Good things have come in threes for Glenn Snyders this week.

The US-based swimmer completed the full trifecta of breaststroke titles at the national championships this week, and today capped off his meet by joining a select group of New Zealand swimmers in qualifying for his third Olympic Games.

Dean Kent and Helen Norfolk are the only two Kiwi swimmers to have attended three Olympics. Come August in Rio, Snyders and Lauren Boyle will add their names to the list.

The weight of the achievement was not lost on Snyders, who returned from his training base in California to compete in this week's nationals.


"I think it shows my determination and perseverance over the past 15 years. I made my first team in 2005 and basically haven't missed a team since, so it is something very special," he said.

Snyders claimed the 50m and 200m breaststroke titles earlier in the week, but had to wait until day four to book his ticket to Rio, finally cracking the Fina 'A' standard in the heats of the 100m breaststroke today. He went faster again in tonight's final, clocking 1:00.08 - just outside his New Zealand record of 59.78.

Earlier in the evening session Matt Stanley, who qualified in the 200m freestyle earlier this week, added a second event to his Olympic programme when he blitzed the qualifying standard in the 400m free.

Stanley saw off some spirited opposition from Howick-Pakuranga's Ewan Jackson to claim the title in a time of 3:49.01.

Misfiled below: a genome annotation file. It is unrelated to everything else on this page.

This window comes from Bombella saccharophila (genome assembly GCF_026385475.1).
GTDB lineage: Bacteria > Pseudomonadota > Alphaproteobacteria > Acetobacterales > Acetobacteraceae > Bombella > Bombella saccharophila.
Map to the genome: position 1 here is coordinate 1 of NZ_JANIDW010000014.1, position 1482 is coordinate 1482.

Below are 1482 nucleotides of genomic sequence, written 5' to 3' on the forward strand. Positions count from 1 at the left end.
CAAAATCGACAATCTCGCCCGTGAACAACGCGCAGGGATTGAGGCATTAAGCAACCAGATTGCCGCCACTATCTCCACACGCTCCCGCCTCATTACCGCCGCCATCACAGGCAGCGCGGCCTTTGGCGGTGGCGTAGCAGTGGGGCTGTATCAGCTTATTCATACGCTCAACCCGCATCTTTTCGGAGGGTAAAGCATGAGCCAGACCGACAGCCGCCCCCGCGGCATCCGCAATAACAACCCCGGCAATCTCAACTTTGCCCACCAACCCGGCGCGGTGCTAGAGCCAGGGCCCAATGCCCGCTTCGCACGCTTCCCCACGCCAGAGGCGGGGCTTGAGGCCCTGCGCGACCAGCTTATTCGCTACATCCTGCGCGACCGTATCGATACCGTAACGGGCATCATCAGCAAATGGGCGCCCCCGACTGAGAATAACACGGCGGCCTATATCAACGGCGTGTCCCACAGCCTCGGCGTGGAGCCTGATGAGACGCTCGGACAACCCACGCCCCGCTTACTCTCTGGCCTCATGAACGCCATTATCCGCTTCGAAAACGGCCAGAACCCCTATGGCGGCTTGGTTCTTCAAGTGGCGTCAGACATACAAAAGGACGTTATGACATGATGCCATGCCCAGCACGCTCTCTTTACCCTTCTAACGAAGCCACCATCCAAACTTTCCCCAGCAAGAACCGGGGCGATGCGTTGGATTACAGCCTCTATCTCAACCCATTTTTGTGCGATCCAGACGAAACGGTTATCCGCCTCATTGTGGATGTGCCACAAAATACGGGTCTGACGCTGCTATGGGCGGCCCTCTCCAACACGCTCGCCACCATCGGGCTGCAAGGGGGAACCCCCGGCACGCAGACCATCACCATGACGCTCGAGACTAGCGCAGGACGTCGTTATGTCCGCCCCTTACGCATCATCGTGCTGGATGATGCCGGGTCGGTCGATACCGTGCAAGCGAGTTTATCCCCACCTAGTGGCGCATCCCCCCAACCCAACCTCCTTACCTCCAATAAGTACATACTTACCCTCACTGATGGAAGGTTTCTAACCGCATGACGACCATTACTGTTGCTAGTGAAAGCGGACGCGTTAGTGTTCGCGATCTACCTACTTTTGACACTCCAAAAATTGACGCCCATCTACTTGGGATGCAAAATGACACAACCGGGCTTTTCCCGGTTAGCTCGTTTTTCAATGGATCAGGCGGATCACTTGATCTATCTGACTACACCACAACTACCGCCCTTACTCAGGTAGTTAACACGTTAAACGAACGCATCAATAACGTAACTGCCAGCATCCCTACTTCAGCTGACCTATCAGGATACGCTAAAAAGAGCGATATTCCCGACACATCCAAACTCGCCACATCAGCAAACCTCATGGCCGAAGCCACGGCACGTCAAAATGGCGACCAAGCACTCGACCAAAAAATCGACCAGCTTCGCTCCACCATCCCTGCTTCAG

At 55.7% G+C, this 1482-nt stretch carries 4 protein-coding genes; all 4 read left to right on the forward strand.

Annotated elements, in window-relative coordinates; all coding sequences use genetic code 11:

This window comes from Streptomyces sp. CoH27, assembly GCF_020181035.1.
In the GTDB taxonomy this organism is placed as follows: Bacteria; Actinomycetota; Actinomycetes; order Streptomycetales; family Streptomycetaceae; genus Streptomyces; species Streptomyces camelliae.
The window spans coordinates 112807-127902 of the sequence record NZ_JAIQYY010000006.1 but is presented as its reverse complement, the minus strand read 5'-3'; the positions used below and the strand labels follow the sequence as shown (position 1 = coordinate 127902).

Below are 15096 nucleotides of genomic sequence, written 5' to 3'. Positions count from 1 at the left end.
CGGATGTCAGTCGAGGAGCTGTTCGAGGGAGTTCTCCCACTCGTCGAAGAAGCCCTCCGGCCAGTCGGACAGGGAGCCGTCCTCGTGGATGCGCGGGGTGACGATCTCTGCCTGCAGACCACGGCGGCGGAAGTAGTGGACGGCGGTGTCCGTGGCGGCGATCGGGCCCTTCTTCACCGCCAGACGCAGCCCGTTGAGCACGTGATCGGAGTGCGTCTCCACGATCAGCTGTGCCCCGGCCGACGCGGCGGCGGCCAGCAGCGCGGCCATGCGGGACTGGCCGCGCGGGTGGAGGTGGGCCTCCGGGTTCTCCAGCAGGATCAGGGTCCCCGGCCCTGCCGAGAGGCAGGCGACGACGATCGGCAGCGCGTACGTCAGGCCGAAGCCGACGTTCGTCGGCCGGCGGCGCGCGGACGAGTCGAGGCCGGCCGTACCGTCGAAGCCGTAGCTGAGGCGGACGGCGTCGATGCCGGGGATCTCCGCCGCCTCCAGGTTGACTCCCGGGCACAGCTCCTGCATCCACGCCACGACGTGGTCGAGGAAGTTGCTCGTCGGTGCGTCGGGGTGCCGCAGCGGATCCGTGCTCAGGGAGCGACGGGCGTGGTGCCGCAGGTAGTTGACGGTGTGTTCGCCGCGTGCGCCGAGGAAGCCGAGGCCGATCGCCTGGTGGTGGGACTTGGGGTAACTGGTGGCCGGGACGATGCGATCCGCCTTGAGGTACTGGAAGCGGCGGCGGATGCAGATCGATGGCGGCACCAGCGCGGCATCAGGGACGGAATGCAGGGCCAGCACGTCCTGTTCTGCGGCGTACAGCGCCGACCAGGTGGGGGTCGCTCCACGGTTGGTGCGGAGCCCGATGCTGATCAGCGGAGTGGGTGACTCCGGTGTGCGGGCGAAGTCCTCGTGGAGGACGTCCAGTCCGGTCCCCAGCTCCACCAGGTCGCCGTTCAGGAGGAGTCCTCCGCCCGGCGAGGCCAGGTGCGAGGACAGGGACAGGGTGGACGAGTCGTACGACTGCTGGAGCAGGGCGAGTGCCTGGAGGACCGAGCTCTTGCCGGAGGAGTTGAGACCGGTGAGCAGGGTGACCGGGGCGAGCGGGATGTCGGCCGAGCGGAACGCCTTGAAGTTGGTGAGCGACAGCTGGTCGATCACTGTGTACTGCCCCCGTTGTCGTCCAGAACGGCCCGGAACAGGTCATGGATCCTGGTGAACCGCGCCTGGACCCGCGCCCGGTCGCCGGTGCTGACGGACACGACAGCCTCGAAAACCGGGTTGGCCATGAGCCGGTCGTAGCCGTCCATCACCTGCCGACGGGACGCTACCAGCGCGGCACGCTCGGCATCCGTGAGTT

The other big swim of the evening saw two-time Paralympian Sophie Pascoe produce the first world record swim in the newly-opened National Aquatic Centre on Auckland's North Shore.

Pascoe blitzed her own 100m butterfly world record by over a second to add to her healthy collection of titles from the week. Pascoe's time of 1:02.60 would have placed her sixth in the able-bodied final earlier in the week.

Having been chasing a time in the low 1:03 range, Pascoe said her time was a pleasant surprise.

"I think it just goes to show how determined I was to have a good nationals. Everyone is wanting to make a statement at this time of year and prove to their competitors they are on form, so for me to do that tonight is amazing," said Pascoe.

There was an element of frustration for rising 16-year-old duo Gabrielle Fa'amausili and Bobbi Gichard as the pair fell short of the Olympic nomination standard of 1:00.25 in the 100m backstroke.

The talented teens, who have battled each other since they were nippers, produced another thrilling tussle. Gichard (Howick Pakuranga) was the fastest qualifier for the final, finishing 0.35 clear of Fa'amausili (United) in the heats. But Fa'amausili, who is the junior world champion over 50m backstroke, got the better of Gichard in the final to claim the title.